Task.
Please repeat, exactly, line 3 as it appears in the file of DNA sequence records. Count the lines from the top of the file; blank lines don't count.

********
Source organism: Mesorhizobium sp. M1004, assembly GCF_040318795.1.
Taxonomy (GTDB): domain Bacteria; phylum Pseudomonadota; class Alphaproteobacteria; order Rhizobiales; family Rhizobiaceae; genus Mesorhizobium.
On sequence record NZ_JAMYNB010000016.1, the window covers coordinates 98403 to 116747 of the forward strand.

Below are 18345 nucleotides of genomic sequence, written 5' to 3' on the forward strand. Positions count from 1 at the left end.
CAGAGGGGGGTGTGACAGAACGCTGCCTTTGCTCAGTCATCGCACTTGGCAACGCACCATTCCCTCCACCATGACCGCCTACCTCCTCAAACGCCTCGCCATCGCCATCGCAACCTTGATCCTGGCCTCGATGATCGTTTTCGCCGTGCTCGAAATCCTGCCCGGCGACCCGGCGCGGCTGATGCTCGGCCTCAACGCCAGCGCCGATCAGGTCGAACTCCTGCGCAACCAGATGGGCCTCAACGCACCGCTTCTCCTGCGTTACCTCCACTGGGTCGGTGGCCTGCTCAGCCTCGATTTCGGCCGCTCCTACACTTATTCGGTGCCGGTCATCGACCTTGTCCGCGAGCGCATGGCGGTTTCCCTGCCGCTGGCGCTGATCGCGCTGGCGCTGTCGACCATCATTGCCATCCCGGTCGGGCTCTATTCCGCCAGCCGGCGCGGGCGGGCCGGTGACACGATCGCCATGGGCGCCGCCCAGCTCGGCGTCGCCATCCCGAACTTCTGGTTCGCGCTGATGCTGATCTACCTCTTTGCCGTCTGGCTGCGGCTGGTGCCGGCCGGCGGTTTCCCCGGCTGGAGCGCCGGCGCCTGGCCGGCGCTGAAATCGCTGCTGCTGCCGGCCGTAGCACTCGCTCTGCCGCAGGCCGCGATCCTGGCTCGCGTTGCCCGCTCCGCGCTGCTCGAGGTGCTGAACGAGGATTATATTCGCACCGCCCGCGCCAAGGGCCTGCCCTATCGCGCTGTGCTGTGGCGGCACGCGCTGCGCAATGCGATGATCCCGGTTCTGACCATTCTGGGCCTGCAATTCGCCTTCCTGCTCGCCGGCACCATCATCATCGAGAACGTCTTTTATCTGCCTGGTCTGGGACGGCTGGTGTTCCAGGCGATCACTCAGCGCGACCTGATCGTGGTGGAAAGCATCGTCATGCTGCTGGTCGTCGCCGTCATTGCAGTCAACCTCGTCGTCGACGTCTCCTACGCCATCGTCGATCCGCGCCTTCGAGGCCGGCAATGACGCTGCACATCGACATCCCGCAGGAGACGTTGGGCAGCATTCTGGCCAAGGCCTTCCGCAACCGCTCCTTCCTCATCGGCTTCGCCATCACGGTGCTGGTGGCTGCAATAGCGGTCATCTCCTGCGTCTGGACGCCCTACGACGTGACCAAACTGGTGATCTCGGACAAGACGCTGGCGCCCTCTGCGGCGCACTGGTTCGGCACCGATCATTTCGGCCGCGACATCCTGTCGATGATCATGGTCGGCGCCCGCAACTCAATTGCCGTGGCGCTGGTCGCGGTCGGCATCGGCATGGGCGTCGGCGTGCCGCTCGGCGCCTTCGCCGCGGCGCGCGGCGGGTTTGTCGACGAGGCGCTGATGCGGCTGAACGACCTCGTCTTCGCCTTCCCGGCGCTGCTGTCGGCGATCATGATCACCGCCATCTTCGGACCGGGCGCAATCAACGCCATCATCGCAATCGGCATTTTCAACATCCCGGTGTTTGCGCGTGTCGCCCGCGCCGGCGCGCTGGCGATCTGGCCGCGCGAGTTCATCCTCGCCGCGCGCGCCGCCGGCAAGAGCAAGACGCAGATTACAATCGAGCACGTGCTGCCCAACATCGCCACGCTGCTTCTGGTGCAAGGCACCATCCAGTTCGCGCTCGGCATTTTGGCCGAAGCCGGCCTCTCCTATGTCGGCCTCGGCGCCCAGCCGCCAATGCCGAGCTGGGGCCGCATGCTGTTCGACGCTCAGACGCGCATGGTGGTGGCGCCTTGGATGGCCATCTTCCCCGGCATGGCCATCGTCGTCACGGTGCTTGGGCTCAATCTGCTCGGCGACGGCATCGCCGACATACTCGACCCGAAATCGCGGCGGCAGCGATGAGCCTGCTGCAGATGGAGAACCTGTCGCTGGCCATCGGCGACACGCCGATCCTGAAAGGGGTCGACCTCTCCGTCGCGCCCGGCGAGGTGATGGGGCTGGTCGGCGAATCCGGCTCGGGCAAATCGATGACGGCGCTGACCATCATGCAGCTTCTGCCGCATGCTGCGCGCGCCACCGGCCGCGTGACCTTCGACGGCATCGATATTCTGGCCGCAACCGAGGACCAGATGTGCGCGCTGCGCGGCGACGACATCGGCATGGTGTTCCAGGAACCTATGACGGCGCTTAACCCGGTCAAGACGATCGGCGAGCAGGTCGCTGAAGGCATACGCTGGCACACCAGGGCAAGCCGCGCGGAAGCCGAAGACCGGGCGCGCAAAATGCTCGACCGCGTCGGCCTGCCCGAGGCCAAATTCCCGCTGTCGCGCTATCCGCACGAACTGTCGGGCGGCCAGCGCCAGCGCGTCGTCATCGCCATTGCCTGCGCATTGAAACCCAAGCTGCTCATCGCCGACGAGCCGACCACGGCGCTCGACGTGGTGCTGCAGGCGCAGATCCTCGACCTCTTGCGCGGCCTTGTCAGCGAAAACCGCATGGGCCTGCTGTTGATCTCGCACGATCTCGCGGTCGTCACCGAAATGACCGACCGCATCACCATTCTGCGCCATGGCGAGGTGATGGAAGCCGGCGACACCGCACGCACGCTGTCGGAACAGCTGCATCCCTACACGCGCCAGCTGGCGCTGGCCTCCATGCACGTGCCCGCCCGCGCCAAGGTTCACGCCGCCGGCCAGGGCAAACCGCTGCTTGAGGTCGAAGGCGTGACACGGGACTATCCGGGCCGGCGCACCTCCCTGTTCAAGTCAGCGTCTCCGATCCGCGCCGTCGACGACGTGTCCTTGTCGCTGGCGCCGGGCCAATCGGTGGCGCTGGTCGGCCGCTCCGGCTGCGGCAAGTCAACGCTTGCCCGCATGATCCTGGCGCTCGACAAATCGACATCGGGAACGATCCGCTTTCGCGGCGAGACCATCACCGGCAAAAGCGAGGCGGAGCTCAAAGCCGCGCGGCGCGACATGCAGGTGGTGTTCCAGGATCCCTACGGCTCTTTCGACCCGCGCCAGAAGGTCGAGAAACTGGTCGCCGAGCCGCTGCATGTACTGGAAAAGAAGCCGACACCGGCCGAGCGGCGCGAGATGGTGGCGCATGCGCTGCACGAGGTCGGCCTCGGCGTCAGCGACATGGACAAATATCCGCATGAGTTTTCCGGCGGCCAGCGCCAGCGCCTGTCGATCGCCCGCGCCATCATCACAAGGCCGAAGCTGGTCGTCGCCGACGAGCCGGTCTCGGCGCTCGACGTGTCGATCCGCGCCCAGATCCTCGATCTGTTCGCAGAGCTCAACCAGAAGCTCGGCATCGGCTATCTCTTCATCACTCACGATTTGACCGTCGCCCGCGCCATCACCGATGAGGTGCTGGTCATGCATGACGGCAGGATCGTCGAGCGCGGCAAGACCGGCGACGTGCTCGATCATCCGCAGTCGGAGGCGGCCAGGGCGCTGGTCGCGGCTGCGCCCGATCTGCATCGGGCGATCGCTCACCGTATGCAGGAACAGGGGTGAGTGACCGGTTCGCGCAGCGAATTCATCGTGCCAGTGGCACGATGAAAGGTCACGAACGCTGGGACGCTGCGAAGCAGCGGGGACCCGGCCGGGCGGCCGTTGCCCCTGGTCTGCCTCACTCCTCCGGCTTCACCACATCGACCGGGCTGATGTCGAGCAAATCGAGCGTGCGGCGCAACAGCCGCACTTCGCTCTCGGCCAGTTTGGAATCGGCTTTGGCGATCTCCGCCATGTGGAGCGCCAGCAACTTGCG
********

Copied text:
On sequence record NZ_JAMYNB010000016.1, the window covers coordinates 98403 to 116747 of the forward strand.